And as if this wasn't enough, at the end of 1999, Mercedes-Benz added two new diesel engines to the S-Class: The new S 400 CDI V8 was the all-time best of the diesel-powered automobiles made in Stuttgart. It had an output of 175 kW (238 hp) and an impressive maximum torque of 560 Nm at 1800 rpm. On a stretch of 100 km, the S 400 CDI consumed 9.0 litres of fuel. The eight-cylinder diesel direct injection engine worked according to the common rail principle. Power was delivered by a twin-turbo system with electronic guide-vane actuation, a liquid intercooler and the four-valve diesel-engine technology typical of Mercedes-Benz.
The S 320 CDI, which was introduced at the end of 1999, was also available with direct injection, VNT turbo charger (variable nozzle turbine), intercooling and other technical novelties. It had an output of 145 kW (197 hp) and an impressive maximum torque of 470 Nm at 1800 rpm. This modern 3.2-litre powertrain had the highest torque in its engine displacement class. With a fuel consumption of just 8.0 litres per 100 km (NEDC total consumption), the S 320 CDI could travel about 1100 km on one 88-litre tank.
At the end of 2000, the S 55 AMG took the position of luxury sports saloon among the wide range of S-Class models. The AMG's V8-engine had an output of 265 kW (360 hp). Together with a torque of 530 Nm, the vehicle produced a driving performance that was hitherto reserved to full-blooded sports cars: It took the AMG exactly 6 seconds to accelerate from 0 to 100 km/h. Its top speed was electronically limited to 250 km/h, but the S 55 AMG was also available without the speed limiter. The exterior of the car could be modified to match its fiery spirit. The dynamic AMG Styling Package contained modified front and rear aprons as well as special side skirts and the distinctive AMG rear silencer. The interior corresponded to that of the luxurious and fully equipped S-Class. Exquisite leather and carefully selected exotic wood trims were par for the course. Only the speedometer was specific to the AMG and went as high as 320 km/h.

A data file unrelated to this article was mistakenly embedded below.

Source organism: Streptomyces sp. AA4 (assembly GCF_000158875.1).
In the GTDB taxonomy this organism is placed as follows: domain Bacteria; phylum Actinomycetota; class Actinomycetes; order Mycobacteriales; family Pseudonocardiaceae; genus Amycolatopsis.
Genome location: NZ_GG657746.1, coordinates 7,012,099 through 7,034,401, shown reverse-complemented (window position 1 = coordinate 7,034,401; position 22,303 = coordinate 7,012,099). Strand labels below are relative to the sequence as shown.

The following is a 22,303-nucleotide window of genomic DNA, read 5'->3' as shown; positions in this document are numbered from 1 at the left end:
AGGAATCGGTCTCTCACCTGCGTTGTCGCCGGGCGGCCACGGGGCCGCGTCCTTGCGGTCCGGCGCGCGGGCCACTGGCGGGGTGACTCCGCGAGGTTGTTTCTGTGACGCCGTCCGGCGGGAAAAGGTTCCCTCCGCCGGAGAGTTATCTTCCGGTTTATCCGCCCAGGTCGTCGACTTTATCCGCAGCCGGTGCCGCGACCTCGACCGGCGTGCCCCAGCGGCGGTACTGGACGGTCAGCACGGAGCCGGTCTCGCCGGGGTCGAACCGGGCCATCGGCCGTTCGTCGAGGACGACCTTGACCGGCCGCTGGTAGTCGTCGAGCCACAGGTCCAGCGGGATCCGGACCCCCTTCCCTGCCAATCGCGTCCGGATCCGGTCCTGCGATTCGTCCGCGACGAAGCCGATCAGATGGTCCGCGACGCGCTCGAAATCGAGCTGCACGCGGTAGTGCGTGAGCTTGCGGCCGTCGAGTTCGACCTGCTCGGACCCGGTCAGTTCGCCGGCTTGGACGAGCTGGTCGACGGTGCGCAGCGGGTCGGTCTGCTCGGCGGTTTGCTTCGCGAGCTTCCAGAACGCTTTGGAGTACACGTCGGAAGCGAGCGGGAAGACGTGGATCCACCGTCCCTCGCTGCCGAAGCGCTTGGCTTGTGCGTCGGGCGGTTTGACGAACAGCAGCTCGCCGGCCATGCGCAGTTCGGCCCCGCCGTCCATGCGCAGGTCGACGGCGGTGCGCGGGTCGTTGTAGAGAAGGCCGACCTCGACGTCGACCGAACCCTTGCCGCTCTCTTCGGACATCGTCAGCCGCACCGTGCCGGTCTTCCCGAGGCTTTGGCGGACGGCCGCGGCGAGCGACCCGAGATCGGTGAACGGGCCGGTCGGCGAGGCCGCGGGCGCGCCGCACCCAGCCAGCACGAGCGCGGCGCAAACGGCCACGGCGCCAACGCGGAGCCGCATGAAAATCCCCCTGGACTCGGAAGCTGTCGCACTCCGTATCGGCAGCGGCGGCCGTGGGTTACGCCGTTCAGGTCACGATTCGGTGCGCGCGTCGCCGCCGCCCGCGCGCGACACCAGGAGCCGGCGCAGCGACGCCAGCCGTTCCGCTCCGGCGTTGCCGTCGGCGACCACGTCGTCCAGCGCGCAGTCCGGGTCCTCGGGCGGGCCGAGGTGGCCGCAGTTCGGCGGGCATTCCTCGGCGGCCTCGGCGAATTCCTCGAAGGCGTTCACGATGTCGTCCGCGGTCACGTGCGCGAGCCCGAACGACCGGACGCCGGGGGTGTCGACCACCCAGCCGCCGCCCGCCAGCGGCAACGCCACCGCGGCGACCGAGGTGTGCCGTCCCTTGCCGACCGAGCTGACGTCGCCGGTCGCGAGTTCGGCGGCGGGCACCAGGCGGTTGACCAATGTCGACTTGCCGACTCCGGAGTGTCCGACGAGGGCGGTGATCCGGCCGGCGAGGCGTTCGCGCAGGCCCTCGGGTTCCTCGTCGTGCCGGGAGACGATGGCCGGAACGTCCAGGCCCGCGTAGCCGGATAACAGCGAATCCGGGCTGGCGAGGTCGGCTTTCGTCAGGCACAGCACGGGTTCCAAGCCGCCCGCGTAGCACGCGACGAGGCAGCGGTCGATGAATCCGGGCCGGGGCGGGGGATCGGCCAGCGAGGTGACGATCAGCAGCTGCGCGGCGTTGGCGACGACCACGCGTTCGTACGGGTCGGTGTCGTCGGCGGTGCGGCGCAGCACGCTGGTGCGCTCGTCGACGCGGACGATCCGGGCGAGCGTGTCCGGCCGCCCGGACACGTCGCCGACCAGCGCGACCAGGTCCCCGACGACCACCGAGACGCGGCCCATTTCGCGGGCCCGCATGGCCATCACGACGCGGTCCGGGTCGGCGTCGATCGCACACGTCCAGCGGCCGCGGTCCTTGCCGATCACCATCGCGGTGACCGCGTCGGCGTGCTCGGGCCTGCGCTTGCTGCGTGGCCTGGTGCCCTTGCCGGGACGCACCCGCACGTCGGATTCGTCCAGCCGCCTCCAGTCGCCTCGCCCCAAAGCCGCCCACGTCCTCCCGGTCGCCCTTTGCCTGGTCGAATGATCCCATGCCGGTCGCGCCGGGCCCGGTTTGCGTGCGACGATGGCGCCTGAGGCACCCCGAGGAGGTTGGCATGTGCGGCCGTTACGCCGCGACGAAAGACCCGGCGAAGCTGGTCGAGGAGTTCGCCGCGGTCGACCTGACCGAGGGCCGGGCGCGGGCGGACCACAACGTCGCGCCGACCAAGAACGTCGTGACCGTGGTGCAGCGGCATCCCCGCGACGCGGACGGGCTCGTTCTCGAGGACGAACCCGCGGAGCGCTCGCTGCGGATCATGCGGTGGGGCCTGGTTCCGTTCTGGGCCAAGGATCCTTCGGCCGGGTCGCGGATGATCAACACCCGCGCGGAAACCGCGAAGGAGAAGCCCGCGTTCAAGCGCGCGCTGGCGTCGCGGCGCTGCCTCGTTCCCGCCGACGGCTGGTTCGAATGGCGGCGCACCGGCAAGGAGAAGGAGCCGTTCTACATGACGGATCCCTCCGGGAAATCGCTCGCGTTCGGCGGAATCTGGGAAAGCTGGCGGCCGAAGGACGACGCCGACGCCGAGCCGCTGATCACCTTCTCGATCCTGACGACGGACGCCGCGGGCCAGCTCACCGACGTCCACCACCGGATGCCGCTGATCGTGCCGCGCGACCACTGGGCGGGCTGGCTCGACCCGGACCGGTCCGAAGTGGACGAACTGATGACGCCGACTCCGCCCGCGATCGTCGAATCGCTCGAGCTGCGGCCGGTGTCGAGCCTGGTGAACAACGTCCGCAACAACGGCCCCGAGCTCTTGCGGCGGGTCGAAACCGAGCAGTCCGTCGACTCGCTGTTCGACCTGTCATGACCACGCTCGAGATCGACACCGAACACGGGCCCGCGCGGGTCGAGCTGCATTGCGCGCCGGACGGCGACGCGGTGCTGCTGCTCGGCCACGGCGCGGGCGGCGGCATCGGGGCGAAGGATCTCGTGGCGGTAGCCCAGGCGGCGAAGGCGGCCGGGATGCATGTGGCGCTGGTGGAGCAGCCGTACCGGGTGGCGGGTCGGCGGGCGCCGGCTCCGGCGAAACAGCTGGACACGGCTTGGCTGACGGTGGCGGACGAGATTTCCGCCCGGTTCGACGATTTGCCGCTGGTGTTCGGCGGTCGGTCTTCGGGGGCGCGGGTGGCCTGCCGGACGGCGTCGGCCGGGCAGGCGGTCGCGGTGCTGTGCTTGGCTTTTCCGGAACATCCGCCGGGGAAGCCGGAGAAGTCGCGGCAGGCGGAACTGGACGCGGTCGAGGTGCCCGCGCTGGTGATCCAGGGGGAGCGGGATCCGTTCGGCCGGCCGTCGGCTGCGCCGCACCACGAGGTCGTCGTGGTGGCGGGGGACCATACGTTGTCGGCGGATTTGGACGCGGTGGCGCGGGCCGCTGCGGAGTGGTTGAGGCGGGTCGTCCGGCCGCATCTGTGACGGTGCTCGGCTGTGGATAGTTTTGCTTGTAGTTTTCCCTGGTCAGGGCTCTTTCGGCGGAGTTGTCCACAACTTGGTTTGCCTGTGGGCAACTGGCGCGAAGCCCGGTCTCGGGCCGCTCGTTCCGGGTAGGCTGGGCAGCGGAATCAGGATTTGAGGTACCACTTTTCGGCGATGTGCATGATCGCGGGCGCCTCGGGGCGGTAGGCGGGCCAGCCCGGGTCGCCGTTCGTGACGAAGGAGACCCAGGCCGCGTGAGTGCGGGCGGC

In the autumn of 2002, Mercedes-Benz introduced the refreshed S-Class 220 series. With new outstanding technological performances, the renewed S 220 maintained its position as role model and trendsetter in automotive engineering.